The Principal Building at Birmingham Curzon Street
Curzon Street Station was the first railway terminus serving the centre of Birmingham. The station provided passenger services, servicing the London and Birmingham Railway (L&BR) and the Grand Junction Railway (GJR).
The L&BR terminus opened in 1838 and was fronted by the grand ‘Principal Building’ which survives in situ.
Boasting a huge balustraded entrance, the three-storey building was constructed in Classical style – inspired by the architect’s travels in Italy – and housed offices for clerks and company secretaries of the L&BR.
The building’s Roman-style front also remains, with the arms of the London and Birmingham Railway adorned above its main doors. However, due to a direct hit during a bombing raid in the Second World War, most of its roof and all of its windows were replaced.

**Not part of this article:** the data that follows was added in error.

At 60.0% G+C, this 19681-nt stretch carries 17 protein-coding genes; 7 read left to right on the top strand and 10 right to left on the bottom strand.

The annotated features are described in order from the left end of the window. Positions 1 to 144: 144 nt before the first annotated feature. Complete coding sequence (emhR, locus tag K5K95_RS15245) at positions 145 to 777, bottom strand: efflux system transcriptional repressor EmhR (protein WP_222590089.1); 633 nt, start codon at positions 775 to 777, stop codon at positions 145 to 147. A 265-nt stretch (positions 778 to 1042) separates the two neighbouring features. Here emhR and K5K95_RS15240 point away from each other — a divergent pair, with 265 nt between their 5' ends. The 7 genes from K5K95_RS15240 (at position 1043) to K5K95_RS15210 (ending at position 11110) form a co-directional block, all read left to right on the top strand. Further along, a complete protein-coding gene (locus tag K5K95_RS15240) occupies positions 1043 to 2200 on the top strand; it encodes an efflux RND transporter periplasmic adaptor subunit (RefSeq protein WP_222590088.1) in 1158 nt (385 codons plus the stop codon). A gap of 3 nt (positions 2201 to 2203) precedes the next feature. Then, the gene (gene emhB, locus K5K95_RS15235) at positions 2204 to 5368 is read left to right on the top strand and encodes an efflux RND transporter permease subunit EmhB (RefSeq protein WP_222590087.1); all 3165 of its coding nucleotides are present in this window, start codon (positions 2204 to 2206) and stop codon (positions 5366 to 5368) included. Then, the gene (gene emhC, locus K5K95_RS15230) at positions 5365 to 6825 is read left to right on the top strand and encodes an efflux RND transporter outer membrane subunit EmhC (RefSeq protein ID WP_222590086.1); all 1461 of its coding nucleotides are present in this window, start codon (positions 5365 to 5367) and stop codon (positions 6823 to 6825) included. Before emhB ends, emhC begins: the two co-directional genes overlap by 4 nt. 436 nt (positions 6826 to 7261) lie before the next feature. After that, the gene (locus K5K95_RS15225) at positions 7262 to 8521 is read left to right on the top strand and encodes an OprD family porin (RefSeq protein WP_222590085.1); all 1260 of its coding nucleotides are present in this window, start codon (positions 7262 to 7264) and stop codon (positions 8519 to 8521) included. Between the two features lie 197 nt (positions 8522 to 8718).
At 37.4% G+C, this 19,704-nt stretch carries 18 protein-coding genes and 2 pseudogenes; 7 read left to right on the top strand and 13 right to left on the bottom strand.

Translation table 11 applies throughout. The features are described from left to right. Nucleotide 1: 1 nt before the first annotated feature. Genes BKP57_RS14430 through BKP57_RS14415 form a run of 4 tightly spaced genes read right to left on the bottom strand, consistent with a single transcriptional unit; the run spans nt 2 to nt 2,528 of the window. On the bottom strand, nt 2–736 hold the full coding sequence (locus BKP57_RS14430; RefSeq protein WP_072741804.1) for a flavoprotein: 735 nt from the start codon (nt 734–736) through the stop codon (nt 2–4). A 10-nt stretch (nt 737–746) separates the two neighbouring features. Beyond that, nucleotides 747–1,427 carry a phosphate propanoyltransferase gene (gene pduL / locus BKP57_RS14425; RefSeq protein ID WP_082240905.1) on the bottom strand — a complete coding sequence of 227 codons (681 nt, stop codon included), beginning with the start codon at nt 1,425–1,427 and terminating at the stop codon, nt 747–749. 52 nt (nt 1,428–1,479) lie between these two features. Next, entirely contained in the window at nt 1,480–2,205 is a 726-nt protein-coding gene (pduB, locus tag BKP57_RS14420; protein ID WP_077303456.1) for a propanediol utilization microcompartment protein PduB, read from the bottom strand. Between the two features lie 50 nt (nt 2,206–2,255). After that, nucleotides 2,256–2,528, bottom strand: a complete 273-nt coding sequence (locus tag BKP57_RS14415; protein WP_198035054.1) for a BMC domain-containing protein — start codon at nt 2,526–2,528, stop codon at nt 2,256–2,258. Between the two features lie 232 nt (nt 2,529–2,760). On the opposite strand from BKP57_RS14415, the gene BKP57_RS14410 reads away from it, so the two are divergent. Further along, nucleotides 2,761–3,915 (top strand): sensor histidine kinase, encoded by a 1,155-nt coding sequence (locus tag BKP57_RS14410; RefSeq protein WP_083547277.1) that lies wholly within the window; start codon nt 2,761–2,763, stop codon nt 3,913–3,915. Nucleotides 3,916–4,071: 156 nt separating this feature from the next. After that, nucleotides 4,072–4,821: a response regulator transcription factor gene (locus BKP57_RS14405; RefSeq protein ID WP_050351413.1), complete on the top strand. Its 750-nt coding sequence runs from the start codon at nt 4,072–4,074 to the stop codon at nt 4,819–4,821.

In the 1980s the structure was restored. During this time, the team discovered the mummified of a cat which had been placed in a space beneath the floorboards – a superstition which was still practised in the Victorian era.
Today, the Principal Building is being restored once more as part of the site’s redevelopment, in partnership with Historic England. The refurbishment will see this status change for the first time in over a decade, with future plans to use it as an HS2 visitors centre, with flexible facilities for office space, exhibition purposes and catering.